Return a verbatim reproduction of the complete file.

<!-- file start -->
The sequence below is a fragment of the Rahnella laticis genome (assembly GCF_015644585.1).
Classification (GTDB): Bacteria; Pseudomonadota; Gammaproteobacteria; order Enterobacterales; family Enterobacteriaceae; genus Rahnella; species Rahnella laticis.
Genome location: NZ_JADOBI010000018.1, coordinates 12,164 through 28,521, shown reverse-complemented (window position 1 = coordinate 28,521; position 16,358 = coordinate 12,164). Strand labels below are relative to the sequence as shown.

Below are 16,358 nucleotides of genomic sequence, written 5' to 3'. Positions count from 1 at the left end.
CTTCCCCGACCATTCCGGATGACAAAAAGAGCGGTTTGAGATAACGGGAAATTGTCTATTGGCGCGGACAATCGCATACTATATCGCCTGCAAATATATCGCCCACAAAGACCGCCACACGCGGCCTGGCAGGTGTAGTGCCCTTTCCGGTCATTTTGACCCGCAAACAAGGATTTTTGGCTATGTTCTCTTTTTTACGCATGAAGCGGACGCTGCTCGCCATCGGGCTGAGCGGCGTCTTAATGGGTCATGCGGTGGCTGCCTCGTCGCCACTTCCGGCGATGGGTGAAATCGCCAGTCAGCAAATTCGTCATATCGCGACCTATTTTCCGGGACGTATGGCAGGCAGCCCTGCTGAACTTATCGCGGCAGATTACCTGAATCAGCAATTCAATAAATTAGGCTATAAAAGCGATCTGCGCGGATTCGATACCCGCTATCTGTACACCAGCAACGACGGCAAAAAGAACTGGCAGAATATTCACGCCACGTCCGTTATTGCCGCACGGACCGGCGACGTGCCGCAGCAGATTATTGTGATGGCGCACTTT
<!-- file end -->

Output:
The sequence below is a fragment of the Rahnella laticis genome (assembly GCF_015644585.1).
Classification (GTDB): Bacteria; Pseudomonadota; Gammaproteobacteria; order Enterobacterales; family Enterobacteriaceae; genus Rahnella; species Rahnella laticis.
Genome location: NZ_JADOBI010000018.1, coordinates 12,164 through 28,521, shown reverse-complemented (window position 1 = coordinate 28,521; position 16,358 = coordinate 12,164). Strand labels below are relative to the sequence as shown.

Below are 16,358 nucleotides of genomic sequence, written 5' to 3'. Positions count from 1 at the left end.
CTTCCCCGACCATTCCGGATGACAAAAAGAGCGGTTTGAGATAACGGGAAATTGTCTATTGGCGCGGACAATCGCATACTATATCGCCTGCAAATATATCGCCCACAAAGACCGCCACACGCGGCCTGGCAGGTGTAGTGCCCTTTCCGGTCATTTTGACCCGCAAACAAGGATTTTTGGCTATGTTCTCTTTTTTACGCATGAAGCGGACGCTGCTCGCCATCGGGCTGAGCGGCGTCTTAATGGGTCATGCGGTGGCTGCCTCGTCGCCACTTCCGGCGATGGGTGAAATCGCCAGTCAGCAAATTCGTCATATCGCGACCTATTTTCCGGGACGTATGGCAGGCAGCCCTGCTGAACTTATCGCGGCAGATTACCTGAATCAGCAATTCAATAAATTAGGCTATAAAAGCGATCTGCGCGGATTCGATACCCGCTATCTGTACACCAGCAACGACGGCAAAAAGAACTGGCAGAATATTCACGCCACGTCCGTTATTGCCGCACGGACCGGCGACGTGCCGCAGCAGATTATTGTGATGGCGCACTTT